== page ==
#### 1. Total Revenue (TR):

Total amount of money or income received by the firm from the sale of a certain quantity of output is called total revenue. It is obtained by multiplying the price of a commodity by the number of units sold, i.e., TR= P.Q, where ‘P’ is the price of the commodity and ‘Q’ is the number of units sold.

If Mr. Sarve Daman Dixit sells 250 shares at the price of Rs. 50 each, his total revenue from the sale will be Rs. 50 x 250 = Rs. 12,500. Sometimes, it is called as the gross revenue. Total revenue is a function of output.

Mathematically, TR = f (Q)

It is clear from the above formula that average revenue at each level of output is equal to the price per unit. This can be verified by the previous example. Here, average revenue of Mr. Sarve Daman is Rs. 12,500 (total revenue) divided by 250 (number of shares), i.e., Rs. 50,

#### 2. Average Revenue (AR):

Average revenue (average income or receipts) is the revenue that a firm gets, per unit of the good sold. It is computed by dividing the total revenue by the number of units of a good sold.

Thus,

AR = TR/Q = P x Q/Q = P

It is clear from the above formula that average revenue at each level of output is equal to the price per unit. This can be verified by the previous example. Here, average revenue of Mr. Sarve Daman is Rs. 12,500 (total revenue) divided by 250 (number of shares), i.e., Rs. 50, which is also equal to the price of the share.

However, when the producer sells different units of the commodity at different prices, the above result may not hold. In real life, such discrimination seldom happens. Hence, in Economics, average revenue and price are used synonymously.

Further, the buyer’s demand curve represents graphically the quantities demanded by the buyers at various prices. In other words, it shows the average revenue at which various quantities of the good are sold by the seller.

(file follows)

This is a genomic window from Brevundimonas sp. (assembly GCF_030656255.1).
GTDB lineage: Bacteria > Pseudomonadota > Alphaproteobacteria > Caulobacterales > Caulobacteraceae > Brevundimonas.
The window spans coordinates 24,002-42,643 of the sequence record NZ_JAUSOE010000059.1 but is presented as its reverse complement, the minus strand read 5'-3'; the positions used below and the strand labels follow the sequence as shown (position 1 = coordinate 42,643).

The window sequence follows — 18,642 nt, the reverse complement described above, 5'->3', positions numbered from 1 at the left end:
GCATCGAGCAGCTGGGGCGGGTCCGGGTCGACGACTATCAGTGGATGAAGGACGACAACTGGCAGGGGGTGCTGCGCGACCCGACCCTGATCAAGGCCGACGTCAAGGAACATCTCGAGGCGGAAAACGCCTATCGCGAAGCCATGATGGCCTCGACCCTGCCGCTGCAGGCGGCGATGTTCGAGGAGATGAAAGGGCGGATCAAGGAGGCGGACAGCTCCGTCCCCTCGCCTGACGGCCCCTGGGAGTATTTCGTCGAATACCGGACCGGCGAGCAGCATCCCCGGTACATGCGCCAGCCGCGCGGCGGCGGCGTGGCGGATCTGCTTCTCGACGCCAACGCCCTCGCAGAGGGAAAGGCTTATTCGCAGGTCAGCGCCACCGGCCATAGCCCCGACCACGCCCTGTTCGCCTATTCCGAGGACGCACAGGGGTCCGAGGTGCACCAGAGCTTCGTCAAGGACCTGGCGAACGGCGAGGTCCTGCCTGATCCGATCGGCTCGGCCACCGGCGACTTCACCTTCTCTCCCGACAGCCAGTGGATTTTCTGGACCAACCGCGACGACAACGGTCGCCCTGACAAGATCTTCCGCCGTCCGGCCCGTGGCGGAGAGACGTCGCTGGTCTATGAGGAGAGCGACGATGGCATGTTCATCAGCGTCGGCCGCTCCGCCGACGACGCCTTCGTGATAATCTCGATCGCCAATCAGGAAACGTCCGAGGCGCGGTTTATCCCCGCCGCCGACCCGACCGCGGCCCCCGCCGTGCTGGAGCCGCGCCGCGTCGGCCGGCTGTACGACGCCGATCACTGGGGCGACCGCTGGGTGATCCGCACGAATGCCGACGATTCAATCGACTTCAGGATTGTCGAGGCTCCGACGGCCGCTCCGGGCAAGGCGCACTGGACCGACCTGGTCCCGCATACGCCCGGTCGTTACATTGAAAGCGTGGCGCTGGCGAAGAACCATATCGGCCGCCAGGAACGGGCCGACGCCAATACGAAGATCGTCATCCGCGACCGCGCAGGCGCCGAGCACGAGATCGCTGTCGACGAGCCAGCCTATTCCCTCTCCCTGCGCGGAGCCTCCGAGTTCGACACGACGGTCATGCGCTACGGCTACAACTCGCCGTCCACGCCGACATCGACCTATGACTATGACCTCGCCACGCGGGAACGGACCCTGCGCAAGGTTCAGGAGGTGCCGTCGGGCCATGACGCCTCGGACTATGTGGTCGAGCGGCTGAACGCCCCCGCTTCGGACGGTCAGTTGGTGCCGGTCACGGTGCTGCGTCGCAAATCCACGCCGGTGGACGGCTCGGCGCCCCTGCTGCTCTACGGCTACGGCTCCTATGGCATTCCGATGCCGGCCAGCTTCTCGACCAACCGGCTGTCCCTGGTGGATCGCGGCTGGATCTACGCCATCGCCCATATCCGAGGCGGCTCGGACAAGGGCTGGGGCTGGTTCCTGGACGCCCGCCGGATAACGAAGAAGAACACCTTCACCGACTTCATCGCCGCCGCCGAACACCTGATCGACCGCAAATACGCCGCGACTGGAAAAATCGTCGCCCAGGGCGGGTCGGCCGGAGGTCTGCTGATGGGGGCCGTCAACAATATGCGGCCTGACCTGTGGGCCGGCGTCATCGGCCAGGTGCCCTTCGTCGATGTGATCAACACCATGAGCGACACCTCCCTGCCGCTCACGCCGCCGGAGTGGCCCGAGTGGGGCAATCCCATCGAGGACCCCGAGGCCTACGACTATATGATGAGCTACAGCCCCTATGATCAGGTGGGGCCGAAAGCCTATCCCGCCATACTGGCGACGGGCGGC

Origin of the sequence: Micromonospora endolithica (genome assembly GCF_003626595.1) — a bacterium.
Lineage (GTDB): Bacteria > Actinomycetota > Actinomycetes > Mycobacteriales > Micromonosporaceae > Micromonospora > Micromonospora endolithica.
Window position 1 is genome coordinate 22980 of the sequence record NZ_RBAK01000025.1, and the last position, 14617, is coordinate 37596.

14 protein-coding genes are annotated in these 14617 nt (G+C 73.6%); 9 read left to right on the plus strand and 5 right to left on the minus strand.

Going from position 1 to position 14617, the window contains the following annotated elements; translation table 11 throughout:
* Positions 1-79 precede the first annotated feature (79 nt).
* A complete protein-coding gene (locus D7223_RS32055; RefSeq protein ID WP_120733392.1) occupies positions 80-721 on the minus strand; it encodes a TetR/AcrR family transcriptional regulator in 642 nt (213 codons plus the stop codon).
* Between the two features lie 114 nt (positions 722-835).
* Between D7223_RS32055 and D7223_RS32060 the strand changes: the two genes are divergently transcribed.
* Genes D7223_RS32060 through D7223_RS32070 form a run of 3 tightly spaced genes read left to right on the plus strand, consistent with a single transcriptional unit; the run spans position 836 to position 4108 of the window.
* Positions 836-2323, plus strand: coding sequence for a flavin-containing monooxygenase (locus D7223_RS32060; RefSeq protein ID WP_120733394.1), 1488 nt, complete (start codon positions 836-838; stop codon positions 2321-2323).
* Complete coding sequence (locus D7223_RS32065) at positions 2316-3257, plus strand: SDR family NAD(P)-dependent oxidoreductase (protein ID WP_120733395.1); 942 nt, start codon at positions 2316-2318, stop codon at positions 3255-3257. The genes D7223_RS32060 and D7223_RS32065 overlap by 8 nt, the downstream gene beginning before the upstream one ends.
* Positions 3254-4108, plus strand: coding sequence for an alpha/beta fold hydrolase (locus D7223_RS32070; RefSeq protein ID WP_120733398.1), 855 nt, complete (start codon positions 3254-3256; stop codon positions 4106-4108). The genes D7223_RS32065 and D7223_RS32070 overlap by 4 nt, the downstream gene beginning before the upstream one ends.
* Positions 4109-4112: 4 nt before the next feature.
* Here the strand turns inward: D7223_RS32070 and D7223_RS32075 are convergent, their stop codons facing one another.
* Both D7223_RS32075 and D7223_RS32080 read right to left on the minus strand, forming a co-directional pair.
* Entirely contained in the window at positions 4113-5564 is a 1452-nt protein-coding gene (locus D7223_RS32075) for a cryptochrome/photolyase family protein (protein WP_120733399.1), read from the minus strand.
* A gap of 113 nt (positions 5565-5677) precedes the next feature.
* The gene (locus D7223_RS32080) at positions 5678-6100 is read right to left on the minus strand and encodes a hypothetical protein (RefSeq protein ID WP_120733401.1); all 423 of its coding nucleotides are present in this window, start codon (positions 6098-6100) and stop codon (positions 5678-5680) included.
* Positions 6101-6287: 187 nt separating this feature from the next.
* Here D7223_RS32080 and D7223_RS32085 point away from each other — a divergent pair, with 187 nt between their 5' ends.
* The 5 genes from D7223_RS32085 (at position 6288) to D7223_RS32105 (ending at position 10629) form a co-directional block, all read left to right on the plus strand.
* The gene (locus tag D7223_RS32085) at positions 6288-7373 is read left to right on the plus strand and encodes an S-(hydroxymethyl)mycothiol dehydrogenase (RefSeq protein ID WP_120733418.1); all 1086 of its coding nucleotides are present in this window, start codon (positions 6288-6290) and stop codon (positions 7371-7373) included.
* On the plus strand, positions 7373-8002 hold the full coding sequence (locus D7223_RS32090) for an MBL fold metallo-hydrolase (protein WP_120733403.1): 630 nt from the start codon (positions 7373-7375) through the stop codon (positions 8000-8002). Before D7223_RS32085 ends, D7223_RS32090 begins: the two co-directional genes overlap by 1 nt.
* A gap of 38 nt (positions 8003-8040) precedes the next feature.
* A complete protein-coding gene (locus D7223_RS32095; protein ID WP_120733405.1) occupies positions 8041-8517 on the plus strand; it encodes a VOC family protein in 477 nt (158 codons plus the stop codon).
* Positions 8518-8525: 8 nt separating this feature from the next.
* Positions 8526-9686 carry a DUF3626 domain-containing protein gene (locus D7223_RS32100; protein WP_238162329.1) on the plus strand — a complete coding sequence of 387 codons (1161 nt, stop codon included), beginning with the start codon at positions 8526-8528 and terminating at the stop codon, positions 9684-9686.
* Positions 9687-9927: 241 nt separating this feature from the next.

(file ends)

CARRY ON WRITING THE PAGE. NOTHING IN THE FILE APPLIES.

Therefore, it is customary to refer the average revenue curve as the demand curve of the firm. Graphically, the average revenue corresponding to any point on TR curve can be derived by considering the slope of the ray from the origin to that point on the TR curve, i.e., perpendicular (TR) /base (output).

#### 3. Marginal Revenue (MR):

Marginal revenue (on demand side) is similar to marginal cost on supply side. It is the addition to the total revenue by selling one additional unit of the good, i.e., the revenue which would be earned by selling an additional unit of the good.

Algebraically, it is the addition to total revenue by selling ‘n’ units of a product, instead of (n-1) units. We may write

MRn =TRn – TRn-1

Suppose, a seller sells 20 units of a product at Rs. 25 each, then his total revenue is Rs. 500. If he increases the sales by one unit and consequently the price falls to Rs. 24, then his new total revenue is 21 x Rs. 24 = Rs. 504.

It means that twenty first unit has added Rs. 4 to the total revenue. It is the marginal revenue by selling the twenty first units of the good.

Marginal revenue can also be expressed as

MR = ?TR/?Q

Where,

? TR is change in total revenue, and

? Q is change in quantity

Thus, “marginal revenue is the change in total revenue associated with a change in quantity sold”.